Thanks to Tom Murphy, my English teacher at Shady Side Academy in Pittsburgh (I keep meaning to get in touch with him to thank him), I started writing poetry when I was about sixteen or seventeen. Then I went off to Reed College as an English major, and as a senior wrote a creative thesis (with the wonderful Lisa Steinman as my advisor) composed of twelve sonnets. After that I went to New York and studied under Galway Kinnell and others in the graduate Creative Writing/Poetry program at NYU (unfortunately, I was apparently too preoccupied with my hipster lifestyle in lower Manhattan to write my thesis, and therefore never actually got my degree).
Like just about any poet, I always wanted to see my poems in print, either in literary journals (a few of which published some of my work) or as a book. I’d kind of given up on the latter ever happening, but that was before the advent of indie publishing. So I’ve been kind of amazed to find myself, all these years later, putting together a manuscript of my poems from about 1983 to the present (I don’t seem to have my high school poems any more, but I have a feeling that most of them probably shouldn’t see the light of day anyway, as they would definitely be labeled “juvenalia”). It will take me at least a few months to put it all together and include some new poems that I’ve been working on (seeing some of the previous posts here), but I’m getting kind of excited about it.
Anyway, every so often I’ll be posting some of the poems here, although this blog is still primarily dedicated to my first book, Holding Breath: A Memoir of AIDS’ Wildfire Days. Here’s one:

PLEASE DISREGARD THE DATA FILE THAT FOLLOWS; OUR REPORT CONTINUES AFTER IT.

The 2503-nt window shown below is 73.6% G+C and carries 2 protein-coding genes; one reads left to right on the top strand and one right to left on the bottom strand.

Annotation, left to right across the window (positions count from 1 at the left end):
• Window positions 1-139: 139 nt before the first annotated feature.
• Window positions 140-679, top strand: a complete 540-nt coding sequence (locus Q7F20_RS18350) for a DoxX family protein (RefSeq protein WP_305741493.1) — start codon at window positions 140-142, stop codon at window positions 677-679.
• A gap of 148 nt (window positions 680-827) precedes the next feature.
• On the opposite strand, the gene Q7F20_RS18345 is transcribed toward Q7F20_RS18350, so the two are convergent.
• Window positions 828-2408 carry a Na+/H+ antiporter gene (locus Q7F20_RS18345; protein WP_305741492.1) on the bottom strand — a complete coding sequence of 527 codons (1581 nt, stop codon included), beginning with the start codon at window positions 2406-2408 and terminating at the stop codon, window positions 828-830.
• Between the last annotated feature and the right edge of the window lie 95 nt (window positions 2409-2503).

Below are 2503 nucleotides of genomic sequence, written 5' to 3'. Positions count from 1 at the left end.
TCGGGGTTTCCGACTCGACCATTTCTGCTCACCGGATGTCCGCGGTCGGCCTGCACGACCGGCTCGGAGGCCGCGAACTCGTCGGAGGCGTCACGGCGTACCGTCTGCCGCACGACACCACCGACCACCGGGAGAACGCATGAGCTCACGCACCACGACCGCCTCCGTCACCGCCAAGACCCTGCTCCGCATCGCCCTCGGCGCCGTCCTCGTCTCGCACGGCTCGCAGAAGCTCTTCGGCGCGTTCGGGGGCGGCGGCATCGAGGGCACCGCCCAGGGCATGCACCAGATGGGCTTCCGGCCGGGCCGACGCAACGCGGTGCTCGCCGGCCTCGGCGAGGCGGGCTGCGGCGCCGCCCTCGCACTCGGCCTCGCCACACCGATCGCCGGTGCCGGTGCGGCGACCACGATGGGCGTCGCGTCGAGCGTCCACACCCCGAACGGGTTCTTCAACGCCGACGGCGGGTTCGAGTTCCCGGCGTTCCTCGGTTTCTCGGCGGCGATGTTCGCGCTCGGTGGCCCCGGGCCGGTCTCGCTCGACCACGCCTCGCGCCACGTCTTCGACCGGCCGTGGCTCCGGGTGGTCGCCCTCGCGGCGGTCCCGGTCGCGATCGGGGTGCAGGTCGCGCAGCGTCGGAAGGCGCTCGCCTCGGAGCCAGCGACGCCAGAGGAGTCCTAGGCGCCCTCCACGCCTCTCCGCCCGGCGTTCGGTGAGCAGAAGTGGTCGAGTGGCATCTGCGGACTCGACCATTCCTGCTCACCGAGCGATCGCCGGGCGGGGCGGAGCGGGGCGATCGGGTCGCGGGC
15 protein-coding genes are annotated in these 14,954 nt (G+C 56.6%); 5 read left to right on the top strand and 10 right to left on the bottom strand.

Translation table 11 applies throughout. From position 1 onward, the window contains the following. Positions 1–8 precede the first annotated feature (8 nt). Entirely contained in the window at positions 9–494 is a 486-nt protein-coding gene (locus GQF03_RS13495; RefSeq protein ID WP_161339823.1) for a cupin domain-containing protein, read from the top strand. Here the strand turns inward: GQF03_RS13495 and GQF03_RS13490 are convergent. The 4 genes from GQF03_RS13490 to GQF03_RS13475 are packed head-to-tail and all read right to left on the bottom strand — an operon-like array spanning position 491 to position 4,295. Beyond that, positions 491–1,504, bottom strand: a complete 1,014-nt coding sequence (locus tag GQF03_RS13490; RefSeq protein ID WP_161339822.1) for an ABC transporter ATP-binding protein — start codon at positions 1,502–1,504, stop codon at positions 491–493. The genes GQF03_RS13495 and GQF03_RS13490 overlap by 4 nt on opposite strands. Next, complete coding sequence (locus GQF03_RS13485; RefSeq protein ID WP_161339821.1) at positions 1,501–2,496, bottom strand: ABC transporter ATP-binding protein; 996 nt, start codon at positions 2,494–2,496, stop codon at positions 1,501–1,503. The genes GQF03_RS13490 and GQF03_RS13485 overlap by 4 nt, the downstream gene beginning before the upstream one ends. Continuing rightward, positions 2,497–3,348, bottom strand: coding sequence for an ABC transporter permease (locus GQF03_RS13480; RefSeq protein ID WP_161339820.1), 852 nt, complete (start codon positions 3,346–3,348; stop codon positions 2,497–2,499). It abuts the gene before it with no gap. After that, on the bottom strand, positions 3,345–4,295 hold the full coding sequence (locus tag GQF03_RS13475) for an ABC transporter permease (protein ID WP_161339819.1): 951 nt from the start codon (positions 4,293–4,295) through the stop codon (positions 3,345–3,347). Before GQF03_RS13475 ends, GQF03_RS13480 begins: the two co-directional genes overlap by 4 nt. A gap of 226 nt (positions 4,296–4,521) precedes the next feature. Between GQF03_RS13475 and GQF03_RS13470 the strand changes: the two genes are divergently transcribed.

(An entry in my journal from June of 1985 notes that I wrote the following poem after meeting and having a conversation with “the most amazing man” at the Lutz Tavern in Portland the night before. I remember neither the man nor the conversation, but the entry tells me that this is one of the few, if not the only, poems that I’d ever written in less than an hour.)
THE MONKEY TREE
“All the pennies in my pocket dropped
unnoticed through a seam I never found.
I never spent a single one. Tonight
I can remember everything: the salmon
stabbed with a stick and stolen, all its flesh
unwasted, sweet; the perfect curve and glare
of balls turned off their course on an uneven
table; the sticky bitterness of every beer
I ever drank. Sometimes I wish I had
more schooling. Once I met another boy,
brilliant in hard science. No one knew him
so I took him to the monkey tree, black
and aching and arthritic, rooted
in dead water. We shinnied down into the swamp
and ran like beasts on fire through the fog.
That same year he killed himself.
If you come down there with me
I’ll take you to the monkey tree.”